VA on vets with toxic burn pits exposure: We are actively seeking them out
Lawmakers want to make sure veterans who were exposed to toxins while serving our country are getting the benefits required under a new law. The Department of Veterans Affairs has been processing these PACT Act claims for almost six months now. It updated Congress on how the implementation of the law is going.
VA officials and lawmakers on both sides of the aisle agree on at least one thing when it comes to the PACT Act.
“We’re dealing with veterans who in some cases have waited decades for these benefits and in some cases are dealing with terminal illnesses,” Joshua Jacobs, Under Secretary for Benefits for the VA, said.
Jacobs relayed the story of one Marine Corps vet named Benito, who suffers from asthma and chronic bronchitis. Jacobs told lawmakers Benito’s prior claims those conditions were connected to his service were denied. He recently filed a claim under the new law, and now gets benefits because of it.
It’s a success story of the implementation of this law. VA officials said they’re working to make it the standard, but there’s a lot to be done.
So far veterans have filed nearly 570,000 claims of exposure stemming from their service. They say they breathed in toxins from things like burn pits and burning oil fields. The VA has completed processing over 280,000 of those claims. It’s a lot, but they’re only about halfway through the total and there’s a backlog.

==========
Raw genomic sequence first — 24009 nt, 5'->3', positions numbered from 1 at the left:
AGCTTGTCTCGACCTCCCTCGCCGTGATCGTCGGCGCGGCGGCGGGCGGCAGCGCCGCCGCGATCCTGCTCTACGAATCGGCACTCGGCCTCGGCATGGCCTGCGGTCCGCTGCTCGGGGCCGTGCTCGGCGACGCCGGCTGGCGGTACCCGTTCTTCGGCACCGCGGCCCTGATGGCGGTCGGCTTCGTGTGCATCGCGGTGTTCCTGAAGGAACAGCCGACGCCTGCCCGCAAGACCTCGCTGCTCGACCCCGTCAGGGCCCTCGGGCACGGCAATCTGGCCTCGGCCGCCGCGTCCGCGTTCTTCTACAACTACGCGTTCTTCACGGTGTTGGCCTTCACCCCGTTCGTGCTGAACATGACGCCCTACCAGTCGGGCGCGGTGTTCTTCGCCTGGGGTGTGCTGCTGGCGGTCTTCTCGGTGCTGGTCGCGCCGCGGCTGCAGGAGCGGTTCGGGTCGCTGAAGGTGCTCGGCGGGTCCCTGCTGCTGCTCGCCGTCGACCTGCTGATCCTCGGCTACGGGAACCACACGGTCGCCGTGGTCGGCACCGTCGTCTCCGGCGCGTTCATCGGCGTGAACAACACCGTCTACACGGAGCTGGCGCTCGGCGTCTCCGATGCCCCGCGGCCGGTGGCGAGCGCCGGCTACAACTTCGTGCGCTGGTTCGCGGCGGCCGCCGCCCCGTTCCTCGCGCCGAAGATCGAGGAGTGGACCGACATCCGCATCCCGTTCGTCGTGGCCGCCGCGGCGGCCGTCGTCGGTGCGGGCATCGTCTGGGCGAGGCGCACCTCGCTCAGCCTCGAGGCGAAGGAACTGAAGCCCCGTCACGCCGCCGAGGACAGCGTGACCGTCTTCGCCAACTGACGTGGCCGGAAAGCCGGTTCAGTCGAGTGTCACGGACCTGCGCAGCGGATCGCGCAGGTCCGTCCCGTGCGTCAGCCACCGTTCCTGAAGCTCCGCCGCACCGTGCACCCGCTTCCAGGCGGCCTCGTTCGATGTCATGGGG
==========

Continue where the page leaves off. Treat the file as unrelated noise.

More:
So, the department is hiring and improving employees’ training.
“We’re pushing more employees, so that there are more people to do the work and it’s also why we’re investing in things like technology, so that our employees are more efficient and effective,” Jacobs explained.
Advocates want to see a focus on underserved populations and those who might distrust the system after prior denials.
“We have a really incredible tool that we’ve developed that enables us to identify on a county-by-county basis the percentage of veterans in individual locations that are receiving benefits or not, so we can identify those underserved populations to try to target our outreach efforts there,” Jacobs said.
Communication is now a priority.
“The PACT act is a once in a lifetime, once in a generation opportunity, but it doesn’t do anyone any good if they don’t know about it,” Jacobs added.
You can file a claim and find more information here.
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